Yes, the equipment is visible unless you go to some lengths to hide it (part of the reason why everyone loves canisters!), but my "upside" is that I don't have to deal with that damn "glassware" (one of the most awful, shortsighted inventions in the history of aquarium keeping, IMHO. Absolutely stupid, overpriced, fragile, and shitty, in case you had doubts as to my position about glassware! 😆).

Deep breath, Scott...

So, it was sort of a "lesser of two evils" thing for me!

Personally, if a decent "all-in-one" aquarium with similar dimensions were available, I would have grabbed one in a heartbeat! An AIO aquarium can have surface skimming, "filtration", and a place to hide the heater all in one convenient, aesthetically clean design. 

IMHO, the lack of AIO's with more interesting dimensions and sizes is one of the great missed opportunities in the aquarium industry. I think they'd be "smash-hit" sellers...Someone needs to take the chance and step up! Better yet- some manufacturer needs to consult with me on this....😆

Oh, but this piece isn't about my rantings against the aquarium industry, so let's get back to the topic.

So, managing this aquarium really couldn't be easier. My maintenance procedure includes exchanging 1 gallon/4L of water a week, cleaning the surface skimmer, and wiping away any algae I might encounter on the front glass (since the tank gets partial sun at certain times of the day, once little section of the glass occasionally gets. little algae film).

And that's it. Easy. Literally, this tank is on cruise control. Oh , I do add .50ml of Seachem Flourish Excel three times a week. I have yet to need to "top off" the leaves in the tank, as oak is pretty durable and tends to hang around a very long time before completely breaking down.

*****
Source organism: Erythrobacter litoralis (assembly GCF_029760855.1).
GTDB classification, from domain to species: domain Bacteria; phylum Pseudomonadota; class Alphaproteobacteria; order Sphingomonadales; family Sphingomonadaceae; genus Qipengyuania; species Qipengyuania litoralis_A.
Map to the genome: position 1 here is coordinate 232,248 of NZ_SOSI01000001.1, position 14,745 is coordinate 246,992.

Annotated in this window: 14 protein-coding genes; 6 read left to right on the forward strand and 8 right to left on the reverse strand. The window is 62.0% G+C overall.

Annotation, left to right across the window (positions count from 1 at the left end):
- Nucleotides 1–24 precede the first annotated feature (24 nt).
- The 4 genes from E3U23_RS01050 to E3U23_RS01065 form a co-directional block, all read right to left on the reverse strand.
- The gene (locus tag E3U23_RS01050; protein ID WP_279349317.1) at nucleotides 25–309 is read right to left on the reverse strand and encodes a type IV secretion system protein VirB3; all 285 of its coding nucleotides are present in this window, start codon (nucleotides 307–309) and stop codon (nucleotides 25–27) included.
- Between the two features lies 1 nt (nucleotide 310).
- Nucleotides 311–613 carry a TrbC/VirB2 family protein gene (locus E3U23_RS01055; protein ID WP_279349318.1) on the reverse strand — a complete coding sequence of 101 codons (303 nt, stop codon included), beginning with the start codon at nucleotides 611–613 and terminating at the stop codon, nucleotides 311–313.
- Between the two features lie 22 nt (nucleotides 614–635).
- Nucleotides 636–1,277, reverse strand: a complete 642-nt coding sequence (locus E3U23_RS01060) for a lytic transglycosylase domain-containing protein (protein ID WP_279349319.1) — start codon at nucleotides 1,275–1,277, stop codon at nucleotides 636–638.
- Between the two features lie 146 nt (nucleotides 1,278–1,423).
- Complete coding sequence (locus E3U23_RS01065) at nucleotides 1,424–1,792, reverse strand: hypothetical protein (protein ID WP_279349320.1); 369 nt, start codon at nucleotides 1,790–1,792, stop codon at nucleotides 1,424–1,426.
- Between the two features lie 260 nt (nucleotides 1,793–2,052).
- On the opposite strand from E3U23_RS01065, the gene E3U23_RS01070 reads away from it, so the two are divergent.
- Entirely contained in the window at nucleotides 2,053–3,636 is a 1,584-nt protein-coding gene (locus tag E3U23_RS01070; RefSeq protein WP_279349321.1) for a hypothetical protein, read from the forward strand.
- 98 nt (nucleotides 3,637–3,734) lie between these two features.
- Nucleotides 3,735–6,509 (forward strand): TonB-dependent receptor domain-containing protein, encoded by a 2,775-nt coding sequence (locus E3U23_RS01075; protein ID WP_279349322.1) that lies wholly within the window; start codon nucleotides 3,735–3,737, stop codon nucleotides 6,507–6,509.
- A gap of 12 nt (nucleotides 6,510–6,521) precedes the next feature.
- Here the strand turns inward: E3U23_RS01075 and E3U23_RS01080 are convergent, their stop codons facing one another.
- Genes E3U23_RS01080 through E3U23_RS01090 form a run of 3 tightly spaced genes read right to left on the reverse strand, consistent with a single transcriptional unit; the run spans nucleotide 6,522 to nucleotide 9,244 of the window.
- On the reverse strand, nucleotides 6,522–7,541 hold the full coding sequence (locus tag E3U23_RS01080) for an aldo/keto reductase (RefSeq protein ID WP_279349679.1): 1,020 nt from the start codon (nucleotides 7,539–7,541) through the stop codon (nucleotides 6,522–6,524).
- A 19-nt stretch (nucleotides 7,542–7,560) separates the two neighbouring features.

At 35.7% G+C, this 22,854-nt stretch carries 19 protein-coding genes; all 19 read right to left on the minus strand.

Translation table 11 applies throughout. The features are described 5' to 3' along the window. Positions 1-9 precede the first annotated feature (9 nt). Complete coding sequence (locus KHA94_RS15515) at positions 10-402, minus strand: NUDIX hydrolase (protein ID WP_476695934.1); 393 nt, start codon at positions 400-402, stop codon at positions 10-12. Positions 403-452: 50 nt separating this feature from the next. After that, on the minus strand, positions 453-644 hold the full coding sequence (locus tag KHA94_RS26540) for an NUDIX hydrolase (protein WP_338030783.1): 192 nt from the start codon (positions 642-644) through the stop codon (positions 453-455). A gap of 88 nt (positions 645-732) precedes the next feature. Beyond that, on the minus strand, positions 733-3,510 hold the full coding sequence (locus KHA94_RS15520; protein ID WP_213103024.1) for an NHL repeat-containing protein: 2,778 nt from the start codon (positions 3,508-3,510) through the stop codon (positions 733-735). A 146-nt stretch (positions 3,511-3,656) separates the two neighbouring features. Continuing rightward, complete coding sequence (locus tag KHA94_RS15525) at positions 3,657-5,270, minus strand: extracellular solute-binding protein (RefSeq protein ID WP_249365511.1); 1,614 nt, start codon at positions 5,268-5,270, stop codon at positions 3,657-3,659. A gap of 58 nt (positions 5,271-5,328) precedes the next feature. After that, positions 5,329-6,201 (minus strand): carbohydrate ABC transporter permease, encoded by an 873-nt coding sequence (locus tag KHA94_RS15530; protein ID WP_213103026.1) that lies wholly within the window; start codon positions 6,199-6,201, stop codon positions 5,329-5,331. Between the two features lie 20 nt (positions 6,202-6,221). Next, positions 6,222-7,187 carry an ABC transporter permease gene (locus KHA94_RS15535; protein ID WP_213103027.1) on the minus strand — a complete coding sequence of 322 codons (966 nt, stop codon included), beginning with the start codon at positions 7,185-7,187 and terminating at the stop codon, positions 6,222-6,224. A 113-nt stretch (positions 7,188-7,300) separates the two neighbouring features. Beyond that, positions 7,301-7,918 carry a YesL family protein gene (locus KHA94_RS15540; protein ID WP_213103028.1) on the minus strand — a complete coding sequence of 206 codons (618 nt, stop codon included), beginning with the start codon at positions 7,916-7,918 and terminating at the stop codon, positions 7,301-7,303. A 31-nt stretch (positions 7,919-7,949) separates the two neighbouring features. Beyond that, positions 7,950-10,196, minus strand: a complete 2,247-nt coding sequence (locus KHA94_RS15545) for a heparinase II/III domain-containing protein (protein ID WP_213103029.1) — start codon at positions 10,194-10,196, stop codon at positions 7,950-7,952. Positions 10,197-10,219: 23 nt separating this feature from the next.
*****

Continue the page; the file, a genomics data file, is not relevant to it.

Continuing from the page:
One of the cool things about a botanical method aquarium like this one is that you can observe the fungal bloom and gradual decline among the leaves, and upon the oak branches. Initially, there was significant fungal growth among the leaf litter, in particular. 


However, as always occurs in botanical method aquariums, the initial significant bloom of fungal growth always subsides to a vary manageable, more "aesthetically pleasing" level, and remains that way for the duration of the aquariums existence. 

It's yet another one of those "mental shifts" we ask you to make as a botanical method aquarium keeper. Being patient with your aquarium as it evolves. And the beautiful thing is that, when you do this, the aquarium often becomes something better than you initially envisioned. 

The beauty of an aquarium like this one is that you can make a few "tweaks" to the theme along the way without issues, as we've discussed many times. This type of "baseline" "leaf-litter-centric" tank gives you a track to run on, and then you can make subtle changes without impacting the "operating system" of the aquarium.

In the end, living with your botanical method aquarium isn't just about a new aesthetic approach. It's about understanding and processing what's happening in the little aquatic ecosystem you've created. It's about asking questions, modifying technique, and playing hunches- all skills that we as hobbyists have practiced for generations. 

When you distill it all- we're still just "keeping an aquarium"...but one that I feel embraces a far more natural, dynamic, and potentially game-changing methodology for the hobby. 

Stay creative. Stay flexible. Stay excited. Stay bold. Stay curious...

And Stay Wet.


Scott Fellman

Tannin Aquatics 

Scott Fellman
Scott Fellman


Leave a comment